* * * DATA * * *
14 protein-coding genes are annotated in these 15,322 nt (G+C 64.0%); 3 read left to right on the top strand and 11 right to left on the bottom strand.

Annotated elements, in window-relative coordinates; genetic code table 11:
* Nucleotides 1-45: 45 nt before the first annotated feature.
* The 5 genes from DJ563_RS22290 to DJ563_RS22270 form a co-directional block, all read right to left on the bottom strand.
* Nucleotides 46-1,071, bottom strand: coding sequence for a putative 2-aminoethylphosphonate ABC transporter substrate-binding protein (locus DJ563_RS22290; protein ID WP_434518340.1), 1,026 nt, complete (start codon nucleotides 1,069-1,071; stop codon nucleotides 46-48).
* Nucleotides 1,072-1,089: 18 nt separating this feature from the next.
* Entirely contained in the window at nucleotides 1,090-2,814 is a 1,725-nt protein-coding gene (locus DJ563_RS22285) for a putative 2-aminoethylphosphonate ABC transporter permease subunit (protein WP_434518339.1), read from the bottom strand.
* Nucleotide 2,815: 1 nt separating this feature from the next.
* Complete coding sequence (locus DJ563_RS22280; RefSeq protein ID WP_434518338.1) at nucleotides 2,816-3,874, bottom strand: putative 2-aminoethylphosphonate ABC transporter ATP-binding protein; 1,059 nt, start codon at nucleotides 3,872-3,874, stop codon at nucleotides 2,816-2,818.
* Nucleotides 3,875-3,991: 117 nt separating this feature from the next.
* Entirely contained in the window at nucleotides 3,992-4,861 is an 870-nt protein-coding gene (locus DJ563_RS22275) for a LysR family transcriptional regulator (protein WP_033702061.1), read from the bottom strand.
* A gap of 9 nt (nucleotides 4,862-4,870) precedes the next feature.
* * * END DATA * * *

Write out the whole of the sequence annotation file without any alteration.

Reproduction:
14 protein-coding genes are annotated in these 15,322 nt (G+C 64.0%); 3 read left to right on the top strand and 11 right to left on the bottom strand.

Annotated elements, in window-relative coordinates; genetic code table 11:
* Nucleotides 1-45: 45 nt before the first annotated feature.
* The 5 genes from DJ563_RS22290 to DJ563_RS22270 form a co-directional block, all read right to left on the bottom strand.
* Nucleotides 46-1,071, bottom strand: coding sequence for a putative 2-aminoethylphosphonate ABC transporter substrate-binding protein (locus DJ563_RS22290; protein ID WP_434518340.1), 1,026 nt, complete (start codon nucleotides 1,069-1,071; stop codon nucleotides 46-48).
* Nucleotides 1,072-1,089: 18 nt separating this feature from the next.
* Entirely contained in the window at nucleotides 1,090-2,814 is a 1,725-nt protein-coding gene (locus DJ563_RS22285) for a putative 2-aminoethylphosphonate ABC transporter permease subunit (protein WP_434518339.1), read from the bottom strand.
* Nucleotide 2,815: 1 nt separating this feature from the next.
* Complete coding sequence (locus DJ563_RS22280; RefSeq protein ID WP_434518338.1) at nucleotides 2,816-3,874, bottom strand: putative 2-aminoethylphosphonate ABC transporter ATP-binding protein; 1,059 nt, start codon at nucleotides 3,872-3,874, stop codon at nucleotides 2,816-2,818.
* Nucleotides 3,875-3,991: 117 nt separating this feature from the next.
* Entirely contained in the window at nucleotides 3,992-4,861 is an 870-nt protein-coding gene (locus DJ563_RS22275) for a LysR family transcriptional regulator (protein WP_033702061.1), read from the bottom strand.
* A gap of 9 nt (nucleotides 4,862-4,870) precedes the next feature.